Entries in Aldridge gardens (6)


Snowbound at Aldridge Gardens

I have heard many stories of people who were caught in last Tuesday's snowstorm that shut down Birmingham and all of its surrounding areas, but Audrey Ann Wilson has to be one of the more fortunate ones who were snowbound away from home. She is the Education Coordinator at Aldridge Gardens in Hoover, Alabama and was at work when the snow started coming down. Shortly after she left her office, she realized she would not be able to make it home; so she decided to stay overnight at the Gardens inside the Eddie and Kay Aldridge Art and Historical Collections Museum. Not a bad place to be snowbound! The Museum once was the personal home of Eddie and Kay Aldridge.

With a kitchen with some frozen meals in the freezer, as well as some chairs, some tablecloths and a huge drop cloth with which to fashion a bed, Audrey Ann was much more comfortable than the poor souls trapped on the highways. Best of all, she had her camera! Aldridge Gardens is a 30 acre woodland retreat, tucked away only moments from the busiest shopping malls and roads in Hoover. Audrey Ann has given me permission to tell her story and to share her photos of Aldridge Gardens in the snow, a sight we don't often get to see. Enjoy!

Aldridge gardens is home to the largest publicly available collection of Frank Fleming bronze sculptures, including the pieces shown above.

You can learn more about Aldridge Gardens and see more of Audrey Ann's snowy photos at Aldridge Gardens.com.


For the Birds

I am always adjusting things in my garden. Recently I decided to move the cabin style birdhouse in the front garden to make way for a new birdbath. I had not seen any birds around it, so I was confident it was empty. It is on a freestanding cast iron stand (originally in my dad's workshop with a piece of equipment bolted to it). It was way too heavy for me to pick up, but I was able to move it by 'walking' it, tilting it this way and that and swinging it forward. I moved it about fifteen feet and decided the new location was perfect.I noticed some mockingbirds in a nearby Japanese maple but thought nothing of it.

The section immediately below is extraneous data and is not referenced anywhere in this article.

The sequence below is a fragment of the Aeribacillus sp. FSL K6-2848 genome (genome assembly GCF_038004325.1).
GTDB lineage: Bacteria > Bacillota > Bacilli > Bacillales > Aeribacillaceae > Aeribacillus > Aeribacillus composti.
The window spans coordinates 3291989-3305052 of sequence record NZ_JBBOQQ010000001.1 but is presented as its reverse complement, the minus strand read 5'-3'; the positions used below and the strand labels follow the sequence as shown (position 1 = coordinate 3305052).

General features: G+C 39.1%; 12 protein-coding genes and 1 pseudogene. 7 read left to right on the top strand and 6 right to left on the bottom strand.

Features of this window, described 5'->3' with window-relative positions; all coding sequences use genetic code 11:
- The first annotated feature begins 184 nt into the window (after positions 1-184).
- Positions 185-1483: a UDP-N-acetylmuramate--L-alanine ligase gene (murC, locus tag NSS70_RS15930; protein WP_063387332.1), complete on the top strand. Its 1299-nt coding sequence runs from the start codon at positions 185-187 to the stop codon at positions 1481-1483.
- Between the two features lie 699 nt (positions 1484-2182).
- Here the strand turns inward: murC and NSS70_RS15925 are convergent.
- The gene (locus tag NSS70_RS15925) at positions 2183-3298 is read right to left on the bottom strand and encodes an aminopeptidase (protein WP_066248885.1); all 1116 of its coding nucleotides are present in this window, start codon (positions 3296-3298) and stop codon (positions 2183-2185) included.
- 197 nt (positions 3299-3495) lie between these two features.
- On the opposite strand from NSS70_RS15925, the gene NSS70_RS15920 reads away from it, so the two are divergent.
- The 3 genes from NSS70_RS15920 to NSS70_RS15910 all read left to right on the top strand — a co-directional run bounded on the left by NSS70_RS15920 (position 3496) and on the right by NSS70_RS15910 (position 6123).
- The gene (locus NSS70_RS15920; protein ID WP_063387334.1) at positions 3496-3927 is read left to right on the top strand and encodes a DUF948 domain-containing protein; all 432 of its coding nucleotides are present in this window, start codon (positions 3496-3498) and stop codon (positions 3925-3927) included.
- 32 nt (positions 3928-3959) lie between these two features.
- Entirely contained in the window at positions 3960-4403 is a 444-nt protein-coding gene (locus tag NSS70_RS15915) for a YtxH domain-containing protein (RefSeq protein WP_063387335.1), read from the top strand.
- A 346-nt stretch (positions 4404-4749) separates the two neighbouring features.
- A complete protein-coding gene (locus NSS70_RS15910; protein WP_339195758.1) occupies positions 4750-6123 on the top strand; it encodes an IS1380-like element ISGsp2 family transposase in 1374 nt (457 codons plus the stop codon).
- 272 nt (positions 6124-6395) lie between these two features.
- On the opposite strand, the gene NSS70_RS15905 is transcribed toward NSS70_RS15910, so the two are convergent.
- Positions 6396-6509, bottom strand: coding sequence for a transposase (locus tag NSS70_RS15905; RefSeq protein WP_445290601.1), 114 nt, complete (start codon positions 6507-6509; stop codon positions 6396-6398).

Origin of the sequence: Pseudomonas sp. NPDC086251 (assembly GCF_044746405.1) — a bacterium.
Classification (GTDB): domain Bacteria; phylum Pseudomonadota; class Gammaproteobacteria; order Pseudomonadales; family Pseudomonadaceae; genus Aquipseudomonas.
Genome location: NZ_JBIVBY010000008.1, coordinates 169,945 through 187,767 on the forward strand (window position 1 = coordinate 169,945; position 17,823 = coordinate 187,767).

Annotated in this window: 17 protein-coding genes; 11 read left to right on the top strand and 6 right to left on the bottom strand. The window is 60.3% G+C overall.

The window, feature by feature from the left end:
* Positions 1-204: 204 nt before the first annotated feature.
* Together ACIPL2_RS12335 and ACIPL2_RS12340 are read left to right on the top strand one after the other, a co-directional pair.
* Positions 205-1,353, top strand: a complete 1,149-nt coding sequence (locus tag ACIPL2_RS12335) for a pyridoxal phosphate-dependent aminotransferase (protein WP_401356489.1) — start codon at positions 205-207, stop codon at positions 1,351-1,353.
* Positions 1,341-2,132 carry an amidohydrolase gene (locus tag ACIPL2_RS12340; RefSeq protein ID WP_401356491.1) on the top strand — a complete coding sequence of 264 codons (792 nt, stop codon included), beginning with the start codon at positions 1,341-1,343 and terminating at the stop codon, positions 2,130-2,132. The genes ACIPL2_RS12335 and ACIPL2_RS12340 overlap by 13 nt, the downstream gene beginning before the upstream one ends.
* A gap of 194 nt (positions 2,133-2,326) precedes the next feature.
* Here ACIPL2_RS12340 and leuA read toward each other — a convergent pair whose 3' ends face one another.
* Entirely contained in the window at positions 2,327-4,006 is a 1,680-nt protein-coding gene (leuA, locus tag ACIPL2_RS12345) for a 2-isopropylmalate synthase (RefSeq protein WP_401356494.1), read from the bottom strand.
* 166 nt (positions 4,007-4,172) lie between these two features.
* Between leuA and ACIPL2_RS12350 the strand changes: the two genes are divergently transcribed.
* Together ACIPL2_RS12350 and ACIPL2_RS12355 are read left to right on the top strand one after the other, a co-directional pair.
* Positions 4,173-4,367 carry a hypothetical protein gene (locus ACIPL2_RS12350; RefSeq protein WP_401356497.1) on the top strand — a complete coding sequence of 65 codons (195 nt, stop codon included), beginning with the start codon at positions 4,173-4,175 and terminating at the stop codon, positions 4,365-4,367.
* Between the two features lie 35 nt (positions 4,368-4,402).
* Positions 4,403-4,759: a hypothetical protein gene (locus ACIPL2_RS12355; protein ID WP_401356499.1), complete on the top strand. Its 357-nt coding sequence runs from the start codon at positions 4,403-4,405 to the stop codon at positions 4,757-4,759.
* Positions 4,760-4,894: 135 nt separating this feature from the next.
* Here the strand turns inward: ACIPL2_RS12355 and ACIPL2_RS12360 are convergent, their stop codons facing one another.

Well, the next day Lou heard chirps coming from the house! And, yes, the parents are the mockingbirds, who must have watched most nervously as I turned their formerly stable abode into a mobile home! I can imagine what the babies must have thought: Earthquake! Tornado! Or something like that.

Fortunately, no harm seems to have been done, and the mockingbirds continue to care for the babies. In fact, the mockingbirds love the new birdbath, so the neighborhood improvement project was well received despite the forced relocation.

I have an assortment of birdhouses in my garden. I have featured most of them in previous posts, but I thought it would be good to show them all together as a collection.

The following two bluebird houses are both occupied by bluebirds, despite that they are only about twenty feet apart. I have read that bluebird houses should be at least 100 yards apart.

Here are more birdhouses in my garden:

For those wanting some great ideas, Aldridge Gardens in Hoover has a fabulous collection of birdhouses. It was fun to examine their charming details as I walked though the gardens on a recent visit. The following rustic birdhouses are located near the entrance to the Gardens:For those unfamiliar with Southeast USA geography, the birdhouse in the lower left photo is shaped like my home state of Alabama.

Some more rustic birdhouses with interesting details:

I love the rustic birdhouses, but I also love these colorful houses, located near the main house at Aldridge Gardens:

I hope the birds are welcome in your own garden. If so, they will bring you nothing but joy.